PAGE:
Monday, March 25, 2013

One last time

Okay, I just posted my response to a libertarian. He responded with a new post on his site, addressing - or at least pretending to address - some of what I said.

So one more round. I hope to put an end to this now, because I've been on this merry-go-round many many times before and I'm tired of hearing the same old arguments and the same old talking points and the same old self-centeredness that I heard my gosh 30 or 40 years ago. A whole new generation of libertarians without a single new idea.

Anyway, following is the comment I posted at his site. The quotes from his post are added here for context, so that you should be able to follow the argument without reading his entire post, but the link is above in case you feel you "have to" read the whole thing or think you need additional context. With that and the additional note that, as I expect is obvious, his quotes are the ones in italics, here it is:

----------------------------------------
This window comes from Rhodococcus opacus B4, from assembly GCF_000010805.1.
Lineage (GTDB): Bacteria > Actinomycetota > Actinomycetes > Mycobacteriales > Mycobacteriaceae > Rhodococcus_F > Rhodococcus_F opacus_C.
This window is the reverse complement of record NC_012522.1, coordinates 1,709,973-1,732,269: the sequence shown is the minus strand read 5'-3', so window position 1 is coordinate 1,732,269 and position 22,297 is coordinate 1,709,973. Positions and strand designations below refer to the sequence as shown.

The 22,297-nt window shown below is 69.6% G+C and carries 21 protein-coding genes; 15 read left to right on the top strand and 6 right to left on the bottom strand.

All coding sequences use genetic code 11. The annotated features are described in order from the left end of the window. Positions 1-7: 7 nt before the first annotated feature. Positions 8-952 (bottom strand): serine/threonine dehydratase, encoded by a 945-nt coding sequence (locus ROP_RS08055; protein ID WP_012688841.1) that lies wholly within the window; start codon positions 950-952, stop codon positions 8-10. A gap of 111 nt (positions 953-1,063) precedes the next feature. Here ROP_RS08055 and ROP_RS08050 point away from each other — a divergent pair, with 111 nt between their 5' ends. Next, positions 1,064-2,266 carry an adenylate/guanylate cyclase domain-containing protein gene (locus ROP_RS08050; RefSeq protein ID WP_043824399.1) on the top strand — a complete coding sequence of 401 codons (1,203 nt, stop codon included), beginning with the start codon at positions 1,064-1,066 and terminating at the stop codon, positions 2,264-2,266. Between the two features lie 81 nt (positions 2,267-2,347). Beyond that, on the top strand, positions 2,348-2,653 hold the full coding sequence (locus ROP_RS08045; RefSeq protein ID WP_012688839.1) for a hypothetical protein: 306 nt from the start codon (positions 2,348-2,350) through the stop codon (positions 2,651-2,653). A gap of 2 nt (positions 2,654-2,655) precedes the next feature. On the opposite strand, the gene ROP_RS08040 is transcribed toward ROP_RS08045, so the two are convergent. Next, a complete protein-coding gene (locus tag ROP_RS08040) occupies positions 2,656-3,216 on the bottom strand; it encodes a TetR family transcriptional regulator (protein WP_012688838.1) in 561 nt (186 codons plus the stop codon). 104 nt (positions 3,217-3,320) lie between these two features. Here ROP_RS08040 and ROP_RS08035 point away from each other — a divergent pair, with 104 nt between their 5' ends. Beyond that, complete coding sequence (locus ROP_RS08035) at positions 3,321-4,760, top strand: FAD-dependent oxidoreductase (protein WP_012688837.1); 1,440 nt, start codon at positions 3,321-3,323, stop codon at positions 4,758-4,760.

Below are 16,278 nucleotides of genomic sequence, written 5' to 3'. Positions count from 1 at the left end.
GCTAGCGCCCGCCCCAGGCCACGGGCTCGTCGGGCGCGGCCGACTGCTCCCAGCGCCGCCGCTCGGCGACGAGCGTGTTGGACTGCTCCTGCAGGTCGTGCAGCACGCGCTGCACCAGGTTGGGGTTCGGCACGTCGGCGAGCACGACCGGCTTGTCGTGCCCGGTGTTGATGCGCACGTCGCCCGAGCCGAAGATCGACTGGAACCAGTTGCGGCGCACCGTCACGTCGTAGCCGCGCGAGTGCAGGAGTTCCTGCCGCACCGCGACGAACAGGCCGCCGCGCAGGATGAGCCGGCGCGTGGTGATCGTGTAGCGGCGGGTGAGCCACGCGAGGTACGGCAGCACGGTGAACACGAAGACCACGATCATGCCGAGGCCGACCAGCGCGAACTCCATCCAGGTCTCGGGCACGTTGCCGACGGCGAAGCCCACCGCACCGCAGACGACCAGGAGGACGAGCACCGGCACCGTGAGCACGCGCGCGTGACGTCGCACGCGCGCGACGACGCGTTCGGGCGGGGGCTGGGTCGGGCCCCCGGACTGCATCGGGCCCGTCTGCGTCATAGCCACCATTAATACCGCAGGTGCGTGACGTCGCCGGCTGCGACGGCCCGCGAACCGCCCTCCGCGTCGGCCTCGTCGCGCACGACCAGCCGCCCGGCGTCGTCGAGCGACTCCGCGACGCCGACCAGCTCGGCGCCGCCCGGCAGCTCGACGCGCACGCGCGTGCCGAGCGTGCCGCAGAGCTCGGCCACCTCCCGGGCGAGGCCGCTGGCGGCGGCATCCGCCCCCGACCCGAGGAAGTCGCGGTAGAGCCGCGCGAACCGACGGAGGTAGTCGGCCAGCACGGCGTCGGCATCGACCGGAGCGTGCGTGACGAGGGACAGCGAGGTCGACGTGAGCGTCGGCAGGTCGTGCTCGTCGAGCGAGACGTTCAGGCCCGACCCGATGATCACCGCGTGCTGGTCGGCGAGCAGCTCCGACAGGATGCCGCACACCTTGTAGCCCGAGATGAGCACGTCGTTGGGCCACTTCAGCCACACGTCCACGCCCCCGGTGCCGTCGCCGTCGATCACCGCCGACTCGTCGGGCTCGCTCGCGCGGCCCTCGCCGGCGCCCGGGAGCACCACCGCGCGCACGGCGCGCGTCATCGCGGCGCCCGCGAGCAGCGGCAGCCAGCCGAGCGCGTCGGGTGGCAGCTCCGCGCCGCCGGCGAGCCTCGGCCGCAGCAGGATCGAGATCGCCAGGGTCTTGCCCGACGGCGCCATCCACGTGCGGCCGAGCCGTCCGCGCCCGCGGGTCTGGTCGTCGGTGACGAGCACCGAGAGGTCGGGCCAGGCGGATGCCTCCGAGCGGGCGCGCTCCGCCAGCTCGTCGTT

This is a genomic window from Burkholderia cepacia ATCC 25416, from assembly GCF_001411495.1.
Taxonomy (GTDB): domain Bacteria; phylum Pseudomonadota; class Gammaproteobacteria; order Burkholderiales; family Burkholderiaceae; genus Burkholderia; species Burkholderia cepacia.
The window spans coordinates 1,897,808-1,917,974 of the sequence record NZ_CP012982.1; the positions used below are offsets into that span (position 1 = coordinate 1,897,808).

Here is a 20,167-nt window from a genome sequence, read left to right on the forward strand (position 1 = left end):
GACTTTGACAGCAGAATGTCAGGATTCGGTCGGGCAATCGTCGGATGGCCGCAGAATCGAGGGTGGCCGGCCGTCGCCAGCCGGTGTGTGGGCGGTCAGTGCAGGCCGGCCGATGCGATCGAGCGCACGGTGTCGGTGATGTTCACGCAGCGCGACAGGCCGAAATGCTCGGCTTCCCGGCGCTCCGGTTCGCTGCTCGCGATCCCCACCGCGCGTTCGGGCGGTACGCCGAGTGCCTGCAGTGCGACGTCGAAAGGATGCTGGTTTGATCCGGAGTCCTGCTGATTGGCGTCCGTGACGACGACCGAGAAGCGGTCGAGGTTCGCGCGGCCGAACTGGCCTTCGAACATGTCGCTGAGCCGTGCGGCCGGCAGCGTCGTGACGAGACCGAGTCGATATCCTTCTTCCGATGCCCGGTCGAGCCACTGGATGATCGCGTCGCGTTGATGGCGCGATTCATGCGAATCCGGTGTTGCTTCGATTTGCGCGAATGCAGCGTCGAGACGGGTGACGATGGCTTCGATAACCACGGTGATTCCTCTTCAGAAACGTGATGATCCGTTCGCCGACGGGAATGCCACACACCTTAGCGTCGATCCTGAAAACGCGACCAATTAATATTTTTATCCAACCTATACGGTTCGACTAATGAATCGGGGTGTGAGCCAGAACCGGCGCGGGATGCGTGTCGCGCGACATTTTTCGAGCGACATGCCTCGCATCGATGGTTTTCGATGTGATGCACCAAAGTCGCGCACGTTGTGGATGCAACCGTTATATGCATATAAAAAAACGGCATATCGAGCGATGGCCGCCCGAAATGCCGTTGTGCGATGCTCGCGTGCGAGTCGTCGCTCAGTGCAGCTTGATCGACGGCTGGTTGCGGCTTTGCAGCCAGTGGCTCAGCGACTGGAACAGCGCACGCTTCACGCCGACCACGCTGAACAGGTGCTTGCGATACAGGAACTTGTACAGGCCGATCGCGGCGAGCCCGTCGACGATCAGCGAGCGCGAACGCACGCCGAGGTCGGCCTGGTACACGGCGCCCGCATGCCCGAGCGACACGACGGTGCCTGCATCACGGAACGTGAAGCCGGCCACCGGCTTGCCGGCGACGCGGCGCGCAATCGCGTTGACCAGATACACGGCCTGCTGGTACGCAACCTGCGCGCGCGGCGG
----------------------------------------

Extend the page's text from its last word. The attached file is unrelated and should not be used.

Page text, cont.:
Briefly (at least relatively) and as a final word so as not to be a "troll," even though it's not always the commenters who are the trolls:

[H]e assumes that as an advocate of the free-market I’m primarily “afraid of somebody taking [my] stuff.”  ... I’m most decidedly a member of the 99%. 

I never said you were part of the 1%; I never even vaguely hinted at it. What I said was that your primary interest was in protecting your "stuff" and that such protection was what for you defined the concept of justice. Nothing you say here gives me any reason to change that judgment.

I am a WHAM (white heterosexual able-bodied male), and as such do not suffer from some of the disadvantages Lotus cites. True, but beside the point.